In the late 1980s, I used to play a great little game on the Atari ST called 'Balance of Power'. It was as good a simulation as 128k of processing power allowed of a world of geopolitical manoeuvreing. You played as either the President of the United States or Premier of the Soviet Union, and got to intervene in a variety of foreign states, pushing your own agenda, sending financial aid, military aid, 'military advisors' or even just outright invading. All of this was fine unless the other side took exception to what you were doing, in which case a Crisis would result. This basically amounted to a poker game where both sides would escalate until either one side backed down (and lost Prestige - the game's victory points) or triggered a nuclear war (in which case both sides lost). For a largely text-based game with rudimentary graphics it could be very tense! The computer player had a degree of AI, but there was also a random factor, and you could never be quite sure which way they would react. One of the things I enjoyed was the diplomatic rebuffs that your computer opponent would give you. If you were up against the US, your actions as the USSR would be greeted with Pentagonese like "the United States considers this a key interest", but if you were the USA, up against the USSR your actions would generate some wonderful Cold War Soviet rhetoric like the title of this post; "this matter is rightfully not subject to imperialist meddling."
I was reminded of the game recently by the Syrian crisis. It feels like Obama effectively just got told: "this matter is rightfully not subject to imperialist meddling", and is backing down. Syria is still a Russian client state after all, complete with naval base, and for all of the rhetoric about "holding the Security Council to ransom", the Permanent Five get vetoes on the UNSC for this exact reason - so that nuclear-armed powers don't end up in military conflict over what they consider to be key strategic interests. The US has used it countless times to head off any criticism of, or international action over, Israel, including its long-standing flouting of the Non-Proliferation Treaty, and really has no room for complaint here. But it also underscores the extent to which things have and haven't changed in the 25 years since the end of the Cold War. The world was once - by and large - a two-player, zero sum game; East vs West. Tito, Nasser, Nehru and Sukharno tried to create a third player - the Non-Aligned Movement - but they were only defined by being "none of the above", and had no real collective interest beyond making sure that nuclear armageddon didn't happen, nor did they have any ability to project power or enforce it. But things are changing.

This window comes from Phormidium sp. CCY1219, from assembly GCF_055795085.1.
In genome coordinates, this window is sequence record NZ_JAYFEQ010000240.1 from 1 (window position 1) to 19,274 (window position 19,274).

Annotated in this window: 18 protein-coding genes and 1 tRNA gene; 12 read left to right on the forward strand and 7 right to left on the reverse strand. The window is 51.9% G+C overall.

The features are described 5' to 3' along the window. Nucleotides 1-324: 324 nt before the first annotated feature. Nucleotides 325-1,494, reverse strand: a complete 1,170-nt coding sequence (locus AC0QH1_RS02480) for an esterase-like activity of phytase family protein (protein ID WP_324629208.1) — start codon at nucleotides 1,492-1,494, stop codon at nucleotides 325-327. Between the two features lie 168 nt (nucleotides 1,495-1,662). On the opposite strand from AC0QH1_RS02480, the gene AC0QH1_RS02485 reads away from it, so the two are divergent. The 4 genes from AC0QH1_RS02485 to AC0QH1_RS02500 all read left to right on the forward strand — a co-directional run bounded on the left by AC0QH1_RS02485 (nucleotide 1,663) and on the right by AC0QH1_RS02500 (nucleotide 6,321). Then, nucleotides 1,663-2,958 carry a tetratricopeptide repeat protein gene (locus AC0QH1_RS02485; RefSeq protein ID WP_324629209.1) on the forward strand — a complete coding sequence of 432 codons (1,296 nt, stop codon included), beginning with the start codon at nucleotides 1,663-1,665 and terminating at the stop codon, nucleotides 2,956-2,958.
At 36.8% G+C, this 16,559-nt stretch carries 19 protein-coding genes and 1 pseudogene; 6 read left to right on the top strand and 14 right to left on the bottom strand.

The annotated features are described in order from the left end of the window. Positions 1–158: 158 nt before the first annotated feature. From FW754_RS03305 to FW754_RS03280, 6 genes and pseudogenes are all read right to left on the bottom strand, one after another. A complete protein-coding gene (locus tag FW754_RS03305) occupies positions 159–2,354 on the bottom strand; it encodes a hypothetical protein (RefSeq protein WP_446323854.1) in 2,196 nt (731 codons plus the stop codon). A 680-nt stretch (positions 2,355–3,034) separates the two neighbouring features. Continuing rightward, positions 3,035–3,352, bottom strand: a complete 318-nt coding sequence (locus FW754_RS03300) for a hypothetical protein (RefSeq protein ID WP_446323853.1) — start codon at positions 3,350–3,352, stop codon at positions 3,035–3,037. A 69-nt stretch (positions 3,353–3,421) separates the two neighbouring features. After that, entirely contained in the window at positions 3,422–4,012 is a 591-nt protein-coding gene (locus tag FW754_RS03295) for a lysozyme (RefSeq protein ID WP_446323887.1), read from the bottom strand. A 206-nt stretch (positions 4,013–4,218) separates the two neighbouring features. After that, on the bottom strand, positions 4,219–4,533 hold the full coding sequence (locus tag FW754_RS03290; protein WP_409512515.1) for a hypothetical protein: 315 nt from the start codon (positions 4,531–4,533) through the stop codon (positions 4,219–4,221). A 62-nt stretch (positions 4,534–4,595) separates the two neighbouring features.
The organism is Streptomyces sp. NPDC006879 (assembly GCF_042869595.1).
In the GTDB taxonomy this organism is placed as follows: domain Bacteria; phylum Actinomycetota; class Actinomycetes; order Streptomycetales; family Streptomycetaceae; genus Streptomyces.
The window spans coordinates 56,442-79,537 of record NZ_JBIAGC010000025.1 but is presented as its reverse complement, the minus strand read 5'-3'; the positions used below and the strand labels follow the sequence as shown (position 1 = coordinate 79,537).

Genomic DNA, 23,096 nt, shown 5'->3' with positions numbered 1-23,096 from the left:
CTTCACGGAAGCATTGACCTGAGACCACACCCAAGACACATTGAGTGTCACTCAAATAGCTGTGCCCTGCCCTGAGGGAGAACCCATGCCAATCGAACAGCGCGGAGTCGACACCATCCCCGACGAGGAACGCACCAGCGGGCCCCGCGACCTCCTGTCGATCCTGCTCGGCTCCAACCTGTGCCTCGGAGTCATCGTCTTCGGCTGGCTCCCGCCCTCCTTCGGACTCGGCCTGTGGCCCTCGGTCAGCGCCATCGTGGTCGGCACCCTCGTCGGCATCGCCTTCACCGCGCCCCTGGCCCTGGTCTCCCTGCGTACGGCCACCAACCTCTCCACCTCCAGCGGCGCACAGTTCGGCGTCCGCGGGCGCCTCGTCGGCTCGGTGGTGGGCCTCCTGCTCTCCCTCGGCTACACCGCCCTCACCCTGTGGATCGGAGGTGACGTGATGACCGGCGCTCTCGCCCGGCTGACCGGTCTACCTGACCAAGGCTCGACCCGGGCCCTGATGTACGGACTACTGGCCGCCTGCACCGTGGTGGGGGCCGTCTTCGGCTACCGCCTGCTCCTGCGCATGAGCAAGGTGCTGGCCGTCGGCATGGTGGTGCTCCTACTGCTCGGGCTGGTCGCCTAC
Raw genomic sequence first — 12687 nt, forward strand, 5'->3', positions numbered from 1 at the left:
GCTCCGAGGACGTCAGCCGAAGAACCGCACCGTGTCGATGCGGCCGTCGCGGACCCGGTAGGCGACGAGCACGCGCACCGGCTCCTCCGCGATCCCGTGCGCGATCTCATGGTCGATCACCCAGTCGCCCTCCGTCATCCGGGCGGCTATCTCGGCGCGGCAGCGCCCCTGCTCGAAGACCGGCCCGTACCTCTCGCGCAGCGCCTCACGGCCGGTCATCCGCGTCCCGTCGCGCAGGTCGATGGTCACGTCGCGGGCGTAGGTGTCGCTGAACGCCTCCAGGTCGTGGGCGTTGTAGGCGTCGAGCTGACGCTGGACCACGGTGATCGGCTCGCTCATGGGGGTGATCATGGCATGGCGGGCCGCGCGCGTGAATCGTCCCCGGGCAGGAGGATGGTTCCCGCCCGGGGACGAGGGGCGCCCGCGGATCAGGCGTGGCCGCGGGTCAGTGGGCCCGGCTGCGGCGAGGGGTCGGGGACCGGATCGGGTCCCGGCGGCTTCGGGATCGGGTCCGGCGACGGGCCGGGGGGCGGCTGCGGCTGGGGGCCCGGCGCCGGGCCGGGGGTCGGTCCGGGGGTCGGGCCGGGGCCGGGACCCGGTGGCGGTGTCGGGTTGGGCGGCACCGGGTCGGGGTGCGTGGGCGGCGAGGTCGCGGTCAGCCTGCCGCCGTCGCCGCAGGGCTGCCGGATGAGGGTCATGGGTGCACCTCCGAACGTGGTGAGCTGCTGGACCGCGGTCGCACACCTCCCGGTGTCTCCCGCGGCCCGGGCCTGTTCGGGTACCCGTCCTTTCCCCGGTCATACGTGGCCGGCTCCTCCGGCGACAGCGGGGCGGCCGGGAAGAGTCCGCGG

The Balance of Power game unfortunately didn't really survive the end of the Cold War, but it did have a second edition, published in 1990 just on the cusp of the ending of the "old world order", which had a 'multipolar' mode. This simulated a world where not just the USA and USSR were taking action, but also a variety of regional and global players, from Britain, France, India and China to Israel, Iran, Cuba and South Africa. It made the game massively more complicated and enjoyable, but also much more frustrating, as supposed 'allies' could often mess things up for you or drag you into conflicts you didn't want to get involved in. But in fact the ending of the Cold War didn't turn the world into multipolar mode - it just removed one of the two main players. For two decades the world has been defined by a single superpower, and whether you were, in Dubya's memorable phrase "with us or against us". But now it feels like we're finally moving back into 'multipolar' mode. China's economic might is approaching that of the US, it is a major player in Africa, and its military capability is coming on by leaps and bounds. Russia went through a bad patch after the collapse of the USSR but has now re-emerged as an energy superpower in a world where oil prices are $100 per barrel. The EU still can't get its act together, but Britain and France have proved - in our case over Syria, in France's over Iraq - that they are not just cheerleaders for the US. India and Brazil are up and coming, and a variety of regional players like Turkey, Israel and Iran are playing a chess game across the Middle East. I think the US has been stuck in 'single player mode' diplomatically for too long, and needs to start thinking about how it achieves its ends in a world that has grown more fragmented and complicated.